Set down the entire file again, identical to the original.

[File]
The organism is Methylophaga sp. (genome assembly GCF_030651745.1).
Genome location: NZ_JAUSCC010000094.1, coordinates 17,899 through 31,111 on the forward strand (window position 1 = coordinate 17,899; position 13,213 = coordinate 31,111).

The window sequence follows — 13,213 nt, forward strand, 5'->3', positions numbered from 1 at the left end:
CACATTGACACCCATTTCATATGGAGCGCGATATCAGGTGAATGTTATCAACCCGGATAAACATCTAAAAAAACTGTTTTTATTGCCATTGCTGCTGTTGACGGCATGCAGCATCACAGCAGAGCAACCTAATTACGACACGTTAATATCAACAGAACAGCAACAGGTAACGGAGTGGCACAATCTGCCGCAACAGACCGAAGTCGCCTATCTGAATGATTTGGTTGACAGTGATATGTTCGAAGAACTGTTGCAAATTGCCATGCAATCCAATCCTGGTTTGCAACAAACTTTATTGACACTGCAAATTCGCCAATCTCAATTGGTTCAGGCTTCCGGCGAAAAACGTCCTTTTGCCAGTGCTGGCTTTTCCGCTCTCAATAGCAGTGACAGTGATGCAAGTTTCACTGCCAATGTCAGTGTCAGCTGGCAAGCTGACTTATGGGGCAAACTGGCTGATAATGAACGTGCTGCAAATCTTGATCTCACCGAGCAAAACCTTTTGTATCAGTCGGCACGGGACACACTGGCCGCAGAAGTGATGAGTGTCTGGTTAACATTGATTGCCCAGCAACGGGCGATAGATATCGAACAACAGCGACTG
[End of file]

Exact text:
The organism is Methylophaga sp. (genome assembly GCF_030651745.1).
Genome location: NZ_JAUSCC010000094.1, coordinates 17,899 through 31,111 on the forward strand (window position 1 = coordinate 17,899; position 13,213 = coordinate 31,111).

The window sequence follows — 13,213 nt, forward strand, 5'->3', positions numbered from 1 at the left end:
CACATTGACACCCATTTCATATGGAGCGCGATATCAGGTGAATGTTATCAACCCGGATAAACATCTAAAAAAACTGTTTTTATTGCCATTGCTGCTGTTGACGGCATGCAGCATCACAGCAGAGCAACCTAATTACGACACGTTAATATCAACAGAACAGCAACAGGTAACGGAGTGGCACAATCTGCCGCAACAGACCGAAGTCGCCTATCTGAATGATTTGGTTGACAGTGATATGTTCGAAGAACTGTTGCAAATTGCCATGCAATCCAATCCTGGTTTGCAACAAACTTTATTGACACTGCAAATTCGCCAATCTCAATTGGTTCAGGCTTCCGGCGAAAAACGTCCTTTTGCCAGTGCTGGCTTTTCCGCTCTCAATAGCAGTGACAGTGATGCAAGTTTCACTGCCAATGTCAGTGTCAGCTGGCAAGCTGACTTATGGGGCAAACTGGCTGATAATGAACGTGCTGCAAATCTTGATCTCACCGAGCAAAACCTTTTGTATCAGTCGGCACGGGACACACTGGCCGCAGAAGTGATGAGTGTCTGGTTAACATTGATTGCCCAGCAACGGGCGATAGATATCGAACAACAGCGACTG